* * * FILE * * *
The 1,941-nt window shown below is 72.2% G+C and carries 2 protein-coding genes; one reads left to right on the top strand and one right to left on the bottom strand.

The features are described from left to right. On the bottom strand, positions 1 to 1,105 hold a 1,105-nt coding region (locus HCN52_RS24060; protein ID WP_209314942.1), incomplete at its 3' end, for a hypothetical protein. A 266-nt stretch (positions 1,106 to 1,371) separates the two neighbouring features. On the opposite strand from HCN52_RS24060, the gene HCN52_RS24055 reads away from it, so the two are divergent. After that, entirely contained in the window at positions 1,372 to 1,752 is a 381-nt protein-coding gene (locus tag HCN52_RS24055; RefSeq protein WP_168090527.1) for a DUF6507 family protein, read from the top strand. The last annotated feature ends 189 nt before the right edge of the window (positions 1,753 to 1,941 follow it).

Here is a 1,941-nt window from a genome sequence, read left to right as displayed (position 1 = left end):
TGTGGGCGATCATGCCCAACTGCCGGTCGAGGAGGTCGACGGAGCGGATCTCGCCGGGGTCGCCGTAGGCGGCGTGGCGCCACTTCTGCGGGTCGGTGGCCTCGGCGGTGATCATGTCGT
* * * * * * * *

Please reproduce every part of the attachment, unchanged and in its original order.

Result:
The 1,941-nt window shown below is 72.2% G+C and carries 2 protein-coding genes; one reads left to right on the top strand and one right to left on the bottom strand.

The features are described from left to right. On the bottom strand, positions 1 to 1,105 hold a 1,105-nt coding region (locus HCN52_RS24060; protein ID WP_209314942.1), incomplete at its 3' end, for a hypothetical protein. A 266-nt stretch (positions 1,106 to 1,371) separates the two neighbouring features. On the opposite strand from HCN52_RS24060, the gene HCN52_RS24055 reads away from it, so the two are divergent. After that, entirely contained in the window at positions 1,372 to 1,752 is a 381-nt protein-coding gene (locus tag HCN52_RS24055; RefSeq protein WP_168090527.1) for a DUF6507 family protein, read from the top strand. The last annotated feature ends 189 nt before the right edge of the window (positions 1,753 to 1,941 follow it).

Here is a 1,941-nt window from a genome sequence, read left to right as displayed (position 1 = left end):
TGTGGGCGATCATGCCCAACTGCCGGTCGAGGAGGTCGACGGAGCGGATCTCGCCGGGGTCGCCGTAGGCGGCGTGGCGCCACTTCTGCGGGTCGGTGGCCTCGGCGGTGATCATGTCGT